Comment by Lisa — October 30, 2013 @ 6:10 am

  5. Oh, my. How many times have I heard, “I didn’t come to you for advice, just to tell you stuff that’s happening”. I was always trying to be Momma Fixit. Still am. But deep inside I know the truth, that if I died this very moment, nothing I could say or do for my girls would have any affect. It has all been said. I watch their amazing lives unfold before me and I am in awe of their capability, their determination. Maybe that is all we can show them, our own truth, our own determination. What they do with their own precious lives is, ultimately, their own business. So, I have to learn to mind mine!
    Thanks for the reminder, once more, Maezen.

    Comment by Jude Smith — October 31, 2013 @ 1:27 pm

  6. When I think of imparted wisdom, I think of a hand on the knee. I learn, and then relearn, and learn again that a hand on the knee, a hug, a kiss, these are the gifts that last. Sniff. This was soo beautiful. As always. Much love.

    Comment by Sarah Stanton — November 1, 2013 @ 1:23 pm

  7. Yes Sarah. You are clear.

    Comment by Karen Maezen Miller — November 3, 2013 @ 7:03 am

  8. Relationships are extremely important because it is how the Tathagata is revealed through the endless mindstream of self. Relationships, like life itself, are the endless manifestation of the authentic essence of reality. The parenting relationship is particularly important; fathers are important; mothers are important; children are important to fathers and mothers. I think we are drawn to the relationships we have in this life for a purpose. It is the necessary playing out of certain habit seeds of energy and to go it alone, so to speak, only goes so far. We learn from our relationships, but more than this we create from them, we manifest the noble wisdom of mindful practice through this unconditioned love of parent for child. Children, who are born to this, know this but do not know it until they themselves have children (or by simply discovering true mature and selfless love) and feel perpetually estranged from the adult world until they enter and transcend it, just as we enter and transcend this life with all its mysteries. There are many lifetimes within a single life. When my child pushes us away it is because of this process of realization; it does not mean that we as parents do not understand. I think we do. But the child does not yet recognize how deeply we understand. By loving them, unconditionally, even through such moments of rebellion and self-discovery that any teenager will embark upon, we maintain that link to suchness which gave rise to their manifestation. And ours.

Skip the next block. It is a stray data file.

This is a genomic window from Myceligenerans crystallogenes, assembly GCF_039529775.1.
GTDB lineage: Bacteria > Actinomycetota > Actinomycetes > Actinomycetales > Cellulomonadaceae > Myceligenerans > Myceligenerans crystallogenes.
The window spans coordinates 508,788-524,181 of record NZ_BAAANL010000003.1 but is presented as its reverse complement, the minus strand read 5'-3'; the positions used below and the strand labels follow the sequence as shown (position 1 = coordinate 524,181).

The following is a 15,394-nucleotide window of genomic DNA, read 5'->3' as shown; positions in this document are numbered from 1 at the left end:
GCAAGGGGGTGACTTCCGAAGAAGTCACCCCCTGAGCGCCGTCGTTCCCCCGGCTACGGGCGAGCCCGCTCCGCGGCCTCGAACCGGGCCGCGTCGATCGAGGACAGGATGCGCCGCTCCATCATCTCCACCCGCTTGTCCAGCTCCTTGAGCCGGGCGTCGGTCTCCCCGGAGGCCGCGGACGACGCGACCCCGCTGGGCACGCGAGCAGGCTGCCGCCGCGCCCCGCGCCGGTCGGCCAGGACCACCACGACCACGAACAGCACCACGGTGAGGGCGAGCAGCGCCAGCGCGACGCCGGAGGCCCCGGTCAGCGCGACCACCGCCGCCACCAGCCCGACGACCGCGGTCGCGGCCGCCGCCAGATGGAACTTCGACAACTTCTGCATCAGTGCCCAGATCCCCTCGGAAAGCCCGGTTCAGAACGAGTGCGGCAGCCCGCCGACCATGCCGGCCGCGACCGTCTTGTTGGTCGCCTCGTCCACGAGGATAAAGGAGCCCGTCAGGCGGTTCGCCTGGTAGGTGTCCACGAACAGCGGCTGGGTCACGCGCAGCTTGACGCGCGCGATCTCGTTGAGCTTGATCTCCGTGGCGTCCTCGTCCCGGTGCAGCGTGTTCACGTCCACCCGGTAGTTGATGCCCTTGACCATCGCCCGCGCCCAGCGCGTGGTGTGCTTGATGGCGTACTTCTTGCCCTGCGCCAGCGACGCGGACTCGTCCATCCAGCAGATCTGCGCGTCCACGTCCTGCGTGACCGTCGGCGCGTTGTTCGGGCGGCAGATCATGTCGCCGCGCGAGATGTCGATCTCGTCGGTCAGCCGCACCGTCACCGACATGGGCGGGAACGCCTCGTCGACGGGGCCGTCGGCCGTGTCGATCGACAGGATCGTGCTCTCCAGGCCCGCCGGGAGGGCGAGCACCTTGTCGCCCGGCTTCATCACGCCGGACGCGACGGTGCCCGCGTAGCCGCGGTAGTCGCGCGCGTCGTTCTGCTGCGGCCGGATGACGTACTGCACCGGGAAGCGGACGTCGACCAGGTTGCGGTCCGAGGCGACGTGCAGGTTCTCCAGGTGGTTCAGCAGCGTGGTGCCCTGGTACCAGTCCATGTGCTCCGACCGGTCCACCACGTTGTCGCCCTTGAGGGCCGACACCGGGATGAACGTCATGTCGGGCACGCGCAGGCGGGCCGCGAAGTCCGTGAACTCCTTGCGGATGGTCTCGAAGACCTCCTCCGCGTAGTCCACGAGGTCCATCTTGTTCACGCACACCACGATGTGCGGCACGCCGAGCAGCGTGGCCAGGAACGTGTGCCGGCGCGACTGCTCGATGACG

Can we learn to love the universe in all its entirety as we love our children? Can we accept the unconditioned love of the universe in all its entirety as its children?

    Comment by red shift — November 16, 2013 @ 6:19 am

  9. Everyone needs his or her own adolescence.

    Comment by Barbara — April 4, 2014 @ 6:28 pm